The weather is so calm, I'm able to float without anchor. I'm marking schools of fish everywhere. Though the bite is slower than usual, I'm able to quickly able to redeem myself with a Panfish Plastics Chigger Fry on my ultralight. Finally, my first open water fish of 2016. My first fish landed in my FeelFree Lure.

While focusing on my sonar for the next school I'm targeting, I took a moment to appreciate the outdoors. I'm in a fishing kayak designed for fishing, stability, utility, and comfort. Most importantly, it is simple. I'm not messing with a trolling motor tilt, battery, plugs, etc. I'm sitting comfortably close to the water on a picture-perfect Sunday morning after a grueling Wisconsin spring. I notice a beaver family silently swimming through the water working on building me a new fishing structure.

I also witness one of our local bald eagles circling close looking for his next meal. I'm able to watch him approach the shallows and scoop up a fish with a precise dive into the water. Shortly after he disappears into the trees I hear him call out, announcing his bounty.

I slowly turn back to the task at hand. Proving my worth as a fisherman. I continue to work the panfish cribs where the Panfish Plastics Chigger Fry continues to produce, as per usual. My trip is a success.

Whether fishing or navigating life in general, everyone needs a tomato juice to normalize them after a trying situation. It helps make you whole again, regain your confidence, and make you feel at home. Life is insane. Your tomato juice washes the skunk off and brings you sanity. What, where, or who is your tomato juice?

Saturday, April 16, 2016

Comfort Zone

I consider myself a bass fisherman. I'm an equal opportunity fisherman, and am happy to catch any species. However, I know bass best. This time of year, the Wisconsin Department of Natural Resources dictates bass off-limits for inland waters. I am also intimately familiar with multi-species hot spots in my local reservoir. In addition, I have recently chosen a kayak as my primary fishing vessel over my Jon boat. I have also chosen to connect with fellow kayak angers via social media. Today, the comfort zone of my species, local reservoir, and fishing partner were abandoned. This morning I targeted panfish and rough fish on a new lake with a new fishing partner. It. Was. A. Blast. Sure, I was not properly prepared, as my new fishing partner was, with minnows. However, it was a new experience. I enjoyed the new waters, meeting a new fellow kayak angler, and learned a few things about fishing. The most important is to have the proper bait for the species and conditions. The second is a crappie rig with crappie minnows will outfish nightcrawlers.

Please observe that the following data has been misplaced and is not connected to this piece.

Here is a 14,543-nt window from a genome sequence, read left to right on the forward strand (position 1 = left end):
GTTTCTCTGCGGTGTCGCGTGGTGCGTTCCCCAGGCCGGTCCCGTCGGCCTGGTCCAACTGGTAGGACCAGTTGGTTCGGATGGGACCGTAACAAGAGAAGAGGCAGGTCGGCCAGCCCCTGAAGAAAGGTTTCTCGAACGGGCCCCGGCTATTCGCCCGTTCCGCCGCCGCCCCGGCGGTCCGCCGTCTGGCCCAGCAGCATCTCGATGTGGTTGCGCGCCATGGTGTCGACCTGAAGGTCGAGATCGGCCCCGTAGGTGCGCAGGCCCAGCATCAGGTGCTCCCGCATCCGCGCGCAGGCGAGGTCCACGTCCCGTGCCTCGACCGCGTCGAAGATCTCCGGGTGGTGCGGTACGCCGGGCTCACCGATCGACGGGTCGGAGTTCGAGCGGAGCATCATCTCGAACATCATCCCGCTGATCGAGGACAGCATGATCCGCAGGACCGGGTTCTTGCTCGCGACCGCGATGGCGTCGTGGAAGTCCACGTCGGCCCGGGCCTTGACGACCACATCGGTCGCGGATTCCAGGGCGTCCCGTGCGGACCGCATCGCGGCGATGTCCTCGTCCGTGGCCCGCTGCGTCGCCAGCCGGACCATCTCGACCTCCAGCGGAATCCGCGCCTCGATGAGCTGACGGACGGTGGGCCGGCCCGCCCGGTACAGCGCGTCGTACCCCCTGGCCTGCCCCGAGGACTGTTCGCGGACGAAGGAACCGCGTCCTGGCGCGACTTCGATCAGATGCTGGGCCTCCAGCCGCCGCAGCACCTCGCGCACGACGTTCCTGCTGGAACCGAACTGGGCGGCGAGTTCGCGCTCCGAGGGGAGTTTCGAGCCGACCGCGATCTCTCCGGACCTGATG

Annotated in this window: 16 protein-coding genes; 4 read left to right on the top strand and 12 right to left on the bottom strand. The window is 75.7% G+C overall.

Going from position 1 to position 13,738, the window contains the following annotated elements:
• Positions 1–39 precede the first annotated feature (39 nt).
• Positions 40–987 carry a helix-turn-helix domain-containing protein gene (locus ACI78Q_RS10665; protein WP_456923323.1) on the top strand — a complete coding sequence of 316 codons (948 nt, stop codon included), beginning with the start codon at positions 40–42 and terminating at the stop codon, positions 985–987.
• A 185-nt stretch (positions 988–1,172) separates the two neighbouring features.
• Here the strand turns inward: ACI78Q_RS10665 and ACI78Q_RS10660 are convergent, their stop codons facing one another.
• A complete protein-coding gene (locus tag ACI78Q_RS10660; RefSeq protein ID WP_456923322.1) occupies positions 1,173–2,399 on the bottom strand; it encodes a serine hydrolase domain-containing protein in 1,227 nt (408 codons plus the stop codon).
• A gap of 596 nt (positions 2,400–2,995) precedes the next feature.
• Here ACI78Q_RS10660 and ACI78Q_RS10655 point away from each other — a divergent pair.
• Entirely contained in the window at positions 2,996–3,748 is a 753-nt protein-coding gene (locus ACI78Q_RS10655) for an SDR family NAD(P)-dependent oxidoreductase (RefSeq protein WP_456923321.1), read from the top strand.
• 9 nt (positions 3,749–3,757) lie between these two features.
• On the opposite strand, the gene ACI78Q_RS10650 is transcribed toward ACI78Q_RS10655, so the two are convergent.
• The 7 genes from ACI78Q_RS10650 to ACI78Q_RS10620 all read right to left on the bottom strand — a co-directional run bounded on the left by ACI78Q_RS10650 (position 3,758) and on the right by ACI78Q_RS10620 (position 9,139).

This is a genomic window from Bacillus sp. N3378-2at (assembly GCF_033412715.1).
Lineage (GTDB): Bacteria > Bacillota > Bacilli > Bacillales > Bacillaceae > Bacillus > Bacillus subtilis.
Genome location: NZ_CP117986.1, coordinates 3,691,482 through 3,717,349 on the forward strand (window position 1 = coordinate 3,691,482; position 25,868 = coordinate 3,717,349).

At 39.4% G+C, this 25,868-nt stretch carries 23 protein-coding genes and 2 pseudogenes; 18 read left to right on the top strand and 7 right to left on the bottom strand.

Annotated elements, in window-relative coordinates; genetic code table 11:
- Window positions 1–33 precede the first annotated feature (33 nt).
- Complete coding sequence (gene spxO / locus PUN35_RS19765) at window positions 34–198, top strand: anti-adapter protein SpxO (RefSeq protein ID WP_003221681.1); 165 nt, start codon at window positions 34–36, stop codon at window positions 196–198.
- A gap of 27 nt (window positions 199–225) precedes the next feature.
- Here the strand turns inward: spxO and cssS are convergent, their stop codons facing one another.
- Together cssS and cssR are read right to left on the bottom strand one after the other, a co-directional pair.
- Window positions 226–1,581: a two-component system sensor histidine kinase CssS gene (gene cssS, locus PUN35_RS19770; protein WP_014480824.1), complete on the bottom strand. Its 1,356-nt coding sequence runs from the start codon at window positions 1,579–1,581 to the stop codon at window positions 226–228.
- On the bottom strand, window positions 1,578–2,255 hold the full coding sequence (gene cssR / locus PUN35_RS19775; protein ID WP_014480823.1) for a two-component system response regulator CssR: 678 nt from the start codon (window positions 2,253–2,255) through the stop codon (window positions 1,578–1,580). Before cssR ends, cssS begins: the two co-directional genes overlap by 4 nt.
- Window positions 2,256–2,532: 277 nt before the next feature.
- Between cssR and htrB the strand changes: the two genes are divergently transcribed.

To be honest, today was hard. The conditions were great. My FeelFree Lure and Bending Branches Angler Pro were amazing. However, my Garmin Striker 4DV immediately reported a water temperature a majestical 52 degrees. This is the temperature that triggers the largemouth bass spawn. My heart skips a beat as I look at my baitcaster while yearning for the bass tackle trays I left in my vehicle. Floating a FeelFree Lure on a 70 degree day, with 52 degree water, with a Quantum baitcaster, with 50 lb. braid, with bass trays in the car is like driving a Formula 1 car in a funeral procession. It is difficult. However, I was going to make the best of the trip. Sure, I got skunked with my nightcrawlers. I missed some big bites while my new fishing friend hauled in nice crappie. However, it was a beautiful day. I had great equipment, and was able to enjoy new scenery. My new fishing friend also did well with a nice haul of crappie.

I look forward to fishing with the same company at the same lake again in the future. But tomorrow I am obligated to return to my comfort zone to get the skunk off of me. What I learned today, I will teach my children. Step outside your comfort zones in life. If you don't, you'll never learn. You'll never meet new people and open new doors. If I had never stepped outside of my comfort zone in my day job of IT, I would have never reached the professional levels I find myself today. It can be difficult, but step outside your comfort zones. You'll thank yourself...

Wednesday, April 13, 2016

Damn Proud